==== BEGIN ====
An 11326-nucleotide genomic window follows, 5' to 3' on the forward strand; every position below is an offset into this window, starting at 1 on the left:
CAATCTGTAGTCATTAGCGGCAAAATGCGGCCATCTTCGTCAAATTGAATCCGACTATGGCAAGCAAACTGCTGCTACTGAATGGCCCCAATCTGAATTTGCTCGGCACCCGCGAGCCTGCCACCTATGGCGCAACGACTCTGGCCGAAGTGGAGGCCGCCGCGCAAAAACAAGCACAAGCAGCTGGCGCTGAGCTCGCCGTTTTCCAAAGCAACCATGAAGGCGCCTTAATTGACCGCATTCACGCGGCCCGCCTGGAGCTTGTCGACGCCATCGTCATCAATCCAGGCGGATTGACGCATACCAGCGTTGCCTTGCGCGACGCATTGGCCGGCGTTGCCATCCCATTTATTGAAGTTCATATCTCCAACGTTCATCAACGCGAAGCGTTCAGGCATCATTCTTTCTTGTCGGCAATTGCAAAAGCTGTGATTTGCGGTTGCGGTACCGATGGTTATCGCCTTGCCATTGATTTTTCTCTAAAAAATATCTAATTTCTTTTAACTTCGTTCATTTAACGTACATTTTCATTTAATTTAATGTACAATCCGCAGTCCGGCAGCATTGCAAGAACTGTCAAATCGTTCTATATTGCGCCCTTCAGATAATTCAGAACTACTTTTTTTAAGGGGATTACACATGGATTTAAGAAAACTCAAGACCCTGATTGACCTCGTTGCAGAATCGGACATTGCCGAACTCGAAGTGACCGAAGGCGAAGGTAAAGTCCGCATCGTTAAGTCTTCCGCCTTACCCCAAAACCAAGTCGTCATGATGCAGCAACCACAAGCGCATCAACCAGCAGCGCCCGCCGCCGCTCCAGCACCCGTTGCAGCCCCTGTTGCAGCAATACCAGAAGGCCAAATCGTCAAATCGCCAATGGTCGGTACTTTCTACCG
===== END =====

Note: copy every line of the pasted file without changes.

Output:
An 11326-nucleotide genomic window follows, 5' to 3' on the forward strand; every position below is an offset into this window, starting at 1 on the left:
CAATCTGTAGTCATTAGCGGCAAAATGCGGCCATCTTCGTCAAATTGAATCCGACTATGGCAAGCAAACTGCTGCTACTGAATGGCCCCAATCTGAATTTGCTCGGCACCCGCGAGCCTGCCACCTATGGCGCAACGACTCTGGCCGAAGTGGAGGCCGCCGCGCAAAAACAAGCACAAGCAGCTGGCGCTGAGCTCGCCGTTTTCCAAAGCAACCATGAAGGCGCCTTAATTGACCGCATTCACGCGGCCCGCCTGGAGCTTGTCGACGCCATCGTCATCAATCCAGGCGGATTGACGCATACCAGCGTTGCCTTGCGCGACGCATTGGCCGGCGTTGCCATCCCATTTATTGAAGTTCATATCTCCAACGTTCATCAACGCGAAGCGTTCAGGCATCATTCTTTCTTGTCGGCAATTGCAAAAGCTGTGATTTGCGGTTGCGGTACCGATGGTTATCGCCTTGCCATTGATTTTTCTCTAAAAAATATCTAATTTCTTTTAACTTCGTTCATTTAACGTACATTTTCATTTAATTTAATGTACAATCCGCAGTCCGGCAGCATTGCAAGAACTGTCAAATCGTTCTATATTGCGCCCTTCAGATAATTCAGAACTACTTTTTTTAAGGGGATTACACATGGATTTAAGAAAACTCAAGACCCTGATTGACCTCGTTGCAGAATCGGACATTGCCGAACTCGAAGTGACCGAAGGCGAAGGTAAAGTCCGCATCGTTAAGTCTTCCGCCTTACCCCAAAACCAAGTCGTCATGATGCAGCAACCACAAGCGCATCAACCAGCAGCGCCCGCCGCCGCTCCAGCACCCGTTGCAGCCCCTGTTGCAGCAATACCAGAAGGCCAAATCGTCAAATCGCCAATGGTCGGTACTTTCTACCG